On August 13, in accordance with a May 28 ruling by the 1st Circuit Court, the Board of Land and Natural Resources finally granted the Sierra Club of Hawaiʻi’s request for a contested case hearing on permits that would allow Alexander & Baldwin and the East Maui Irrigation Co. to divert East Maui stream water for agricultural and domestic uses through the end of next year.
The action came weeks after 1st Circuit Judge Jeffrey Crabtree cut the amount of water the companies could divert, pending the conclusion of the contested case hearing, from the 45 million gallons a day (mgd) allowed by permits approved by the Land Board in 2020 to just 25 mgd, which is closer to what is actually being used.
For years, the Sierra Club has objected — at both the Land Board meetings and in court — to what it saw as the board’s over-allocation of East Maui stream water to A&B and EMI. While a 2018 Commission on Water Resource Management decision amending the interim instream flow standards of about two dozen of the diverted streams resulted in substantial restoration of natural flows, it did not include any protection for a dozen other streams in the Huelo area.
The Sierra Club has sought to not only have these streams protected, as well, but to get A&B/EMI to take better care of the watershed that feeds them.
At the board’s August 13 meeting, the Department of Land and Natural Resources’ Land Division had attempted to limit the scope of the contested case hearing “to only address evidence and arguments which were not or could not have been brought before the court in the direct action or the CWRM 2018 decision.”
Attorney David Kimo Frankel, representing the Sierra Club, argued that such a restriction would violate the law and the organization’s due process rights. It would also preclude necessary evidence, such as the Water Commission’s 2018 decision, from being submitted.
“There is no need to limit the scope. If we wanted to drag things out, we wouldn’t have submitted a written petition [for a contested case]. We’ve been begging [deputy attorney general] Linda Chow to put this on or a related item for many weeks now,” Frankel said, adding that he didn’t think the hearing would last more than five days.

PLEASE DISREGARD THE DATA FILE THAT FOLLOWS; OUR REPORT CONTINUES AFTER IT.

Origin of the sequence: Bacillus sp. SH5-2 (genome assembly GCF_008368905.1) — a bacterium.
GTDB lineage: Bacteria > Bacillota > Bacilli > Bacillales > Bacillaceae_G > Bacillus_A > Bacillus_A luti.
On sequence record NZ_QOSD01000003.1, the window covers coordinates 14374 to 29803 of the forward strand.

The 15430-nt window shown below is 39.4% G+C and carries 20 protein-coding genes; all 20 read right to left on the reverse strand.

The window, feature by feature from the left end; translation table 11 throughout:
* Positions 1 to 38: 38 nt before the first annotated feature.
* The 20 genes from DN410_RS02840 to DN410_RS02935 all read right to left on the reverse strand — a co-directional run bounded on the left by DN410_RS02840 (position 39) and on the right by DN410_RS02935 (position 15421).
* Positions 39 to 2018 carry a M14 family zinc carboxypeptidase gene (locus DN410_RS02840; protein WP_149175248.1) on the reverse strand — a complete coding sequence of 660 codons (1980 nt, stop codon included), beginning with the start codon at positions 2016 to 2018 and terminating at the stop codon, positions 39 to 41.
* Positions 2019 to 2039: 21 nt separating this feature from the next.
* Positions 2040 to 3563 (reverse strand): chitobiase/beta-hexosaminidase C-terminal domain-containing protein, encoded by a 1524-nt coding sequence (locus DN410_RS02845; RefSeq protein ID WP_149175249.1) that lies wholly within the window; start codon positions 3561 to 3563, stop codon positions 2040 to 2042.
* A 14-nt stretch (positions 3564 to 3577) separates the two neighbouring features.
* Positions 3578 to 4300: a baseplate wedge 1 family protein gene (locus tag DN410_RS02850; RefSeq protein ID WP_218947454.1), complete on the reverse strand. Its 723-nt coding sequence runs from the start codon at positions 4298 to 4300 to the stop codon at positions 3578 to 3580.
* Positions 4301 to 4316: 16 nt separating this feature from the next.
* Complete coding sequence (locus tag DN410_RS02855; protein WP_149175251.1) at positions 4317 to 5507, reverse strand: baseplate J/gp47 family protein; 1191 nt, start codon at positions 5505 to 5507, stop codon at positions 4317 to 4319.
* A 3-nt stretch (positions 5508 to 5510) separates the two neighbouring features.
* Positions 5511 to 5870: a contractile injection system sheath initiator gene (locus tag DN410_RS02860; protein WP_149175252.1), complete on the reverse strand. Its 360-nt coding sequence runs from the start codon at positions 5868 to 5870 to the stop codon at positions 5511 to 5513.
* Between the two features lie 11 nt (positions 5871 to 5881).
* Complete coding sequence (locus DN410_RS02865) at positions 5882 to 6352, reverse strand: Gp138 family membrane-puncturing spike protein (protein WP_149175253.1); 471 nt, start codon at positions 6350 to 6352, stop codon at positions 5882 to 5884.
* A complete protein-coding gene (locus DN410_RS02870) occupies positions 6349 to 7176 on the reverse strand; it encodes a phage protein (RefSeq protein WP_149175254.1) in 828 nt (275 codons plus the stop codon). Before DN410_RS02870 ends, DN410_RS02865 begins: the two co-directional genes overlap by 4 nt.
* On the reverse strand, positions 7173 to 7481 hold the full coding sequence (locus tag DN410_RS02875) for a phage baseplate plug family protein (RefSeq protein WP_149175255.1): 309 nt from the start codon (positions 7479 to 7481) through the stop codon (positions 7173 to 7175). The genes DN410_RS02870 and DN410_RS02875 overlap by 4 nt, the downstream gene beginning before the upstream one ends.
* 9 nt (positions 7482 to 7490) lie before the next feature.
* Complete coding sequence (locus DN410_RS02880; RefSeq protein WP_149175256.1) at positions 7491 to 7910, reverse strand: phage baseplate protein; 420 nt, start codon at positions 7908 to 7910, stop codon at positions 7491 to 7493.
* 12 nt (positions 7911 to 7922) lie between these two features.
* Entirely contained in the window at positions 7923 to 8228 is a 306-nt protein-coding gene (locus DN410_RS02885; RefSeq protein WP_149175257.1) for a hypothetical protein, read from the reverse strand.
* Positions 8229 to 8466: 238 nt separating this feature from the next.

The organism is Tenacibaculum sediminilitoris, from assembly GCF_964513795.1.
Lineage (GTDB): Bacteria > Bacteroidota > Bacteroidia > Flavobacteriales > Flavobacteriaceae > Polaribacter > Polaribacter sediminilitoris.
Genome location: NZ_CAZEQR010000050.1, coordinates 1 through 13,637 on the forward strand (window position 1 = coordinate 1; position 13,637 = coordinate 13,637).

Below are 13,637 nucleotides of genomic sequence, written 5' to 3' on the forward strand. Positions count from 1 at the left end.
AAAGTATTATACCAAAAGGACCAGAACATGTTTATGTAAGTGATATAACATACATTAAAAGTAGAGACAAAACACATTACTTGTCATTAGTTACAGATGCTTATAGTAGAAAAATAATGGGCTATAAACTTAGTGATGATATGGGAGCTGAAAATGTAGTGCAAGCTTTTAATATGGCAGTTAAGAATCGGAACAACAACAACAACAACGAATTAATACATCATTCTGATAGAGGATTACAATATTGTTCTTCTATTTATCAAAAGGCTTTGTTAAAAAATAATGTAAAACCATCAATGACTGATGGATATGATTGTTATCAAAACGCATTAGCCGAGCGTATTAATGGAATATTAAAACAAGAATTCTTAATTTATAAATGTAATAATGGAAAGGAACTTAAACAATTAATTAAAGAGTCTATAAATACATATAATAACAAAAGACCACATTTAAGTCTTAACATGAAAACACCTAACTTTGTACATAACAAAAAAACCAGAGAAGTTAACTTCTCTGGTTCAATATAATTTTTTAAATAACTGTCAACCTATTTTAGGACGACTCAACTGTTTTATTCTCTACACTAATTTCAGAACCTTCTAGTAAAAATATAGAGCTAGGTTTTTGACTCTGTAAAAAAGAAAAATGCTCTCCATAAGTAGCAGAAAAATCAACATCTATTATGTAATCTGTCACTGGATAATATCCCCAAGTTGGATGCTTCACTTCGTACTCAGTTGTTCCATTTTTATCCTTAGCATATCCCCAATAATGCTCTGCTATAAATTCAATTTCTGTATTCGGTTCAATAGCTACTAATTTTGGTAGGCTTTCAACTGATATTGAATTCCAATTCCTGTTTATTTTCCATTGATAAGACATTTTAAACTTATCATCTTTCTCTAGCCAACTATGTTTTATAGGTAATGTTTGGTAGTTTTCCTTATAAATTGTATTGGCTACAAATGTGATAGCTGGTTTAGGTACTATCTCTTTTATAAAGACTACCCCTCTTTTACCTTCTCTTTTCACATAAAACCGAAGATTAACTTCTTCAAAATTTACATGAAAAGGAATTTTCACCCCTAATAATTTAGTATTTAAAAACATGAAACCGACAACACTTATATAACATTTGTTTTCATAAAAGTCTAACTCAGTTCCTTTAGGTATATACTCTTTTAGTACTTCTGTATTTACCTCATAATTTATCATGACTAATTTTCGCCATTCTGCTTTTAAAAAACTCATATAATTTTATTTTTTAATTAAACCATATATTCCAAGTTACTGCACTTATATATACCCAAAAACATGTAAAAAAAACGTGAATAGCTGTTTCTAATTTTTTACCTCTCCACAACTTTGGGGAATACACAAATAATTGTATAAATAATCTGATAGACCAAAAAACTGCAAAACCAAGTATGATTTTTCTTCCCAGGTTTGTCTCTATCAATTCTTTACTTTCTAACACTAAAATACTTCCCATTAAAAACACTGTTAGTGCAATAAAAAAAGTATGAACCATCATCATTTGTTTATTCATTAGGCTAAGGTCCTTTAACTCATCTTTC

In any case, he said the Sierra Club’s primary focus during the hearings will be to address the lack of protection for the dozen streams in the Huelo area that have no meaningful interim instream flow standards and the degree to which A&B and EMI are wasting the water they are diverting.
“It is really a problem when more than half of the water that’s taken is wasted. And it just simply is not used and that needs to stop,” Frankel said.
Frankel said the Sierra Club also believes that the companies should be paying the DLNR to help deal with the invasive species that are a problem in the revocable permit area.
After holding an executive session, the board voted unanimously to grant the Sierra Club’s request for a contested case hearing on the remainder of the 2021 revocable permits and their continuation through the end of 2022.
Board member Doreen Canto said in her motion to approve the hearing that it was the intent of the board that the contested case hearing not duplicate matters decided at the trial or the 2018 CWRM decision.
The board voted to have the hearing’s scope be determined by Land Board chair Suzanne Case and the hearing officer, authorized Case to select the hearing officer, and urged her to serve in that role.
On August 23, Judge Crabtree issued his Findings of Fact, Conclusions of Law, and Decision and Order in the lawsuit the Sierra Club had filed regarding these permits.
The order stayed his May 28 interim decision to vacate A&B/EMI’s permits for 2021, and reiterated his earlier decision requiring the Land Board to hold a contested case hearing as soon as practicable.
He chose to retain limited jurisdiction to further modify the existing permits if necessary. His jurisdiction would last until a further order from the court or until a decision in the contested case hearing is made.
“If it appears to any party that the court’s modification may or is leading to any shortage for the county, for Mahi Pono [the current owner of most former A&B land] or for other recognized beneficiaries, that party may immediately contact the court so that an expedited process can be set to hear and address any problems immediately,” he wrote.
On August 31, A&B/EMI issued a Final Environmental Impact Statement for the long-term water lease for the four license areas of Nahiku, Keʻanae, Honomanu, and Huelo that it has long been seeking. The lease, if won at a public auction, would end the annual permit renewals that have gone on for decades.
According to a DLNR press release, the DLNR’s Land Division expects the Land Board to consider whether to accept the FEIS on September 24.
(For more background on this, see our November 2020, and February, May and June 2021 New & Noteworthy items, as well as our October 2020 story, “Court Holds Final Arguments in Case Over Stream Diversions in East Maui.”)
— Teresa Dawson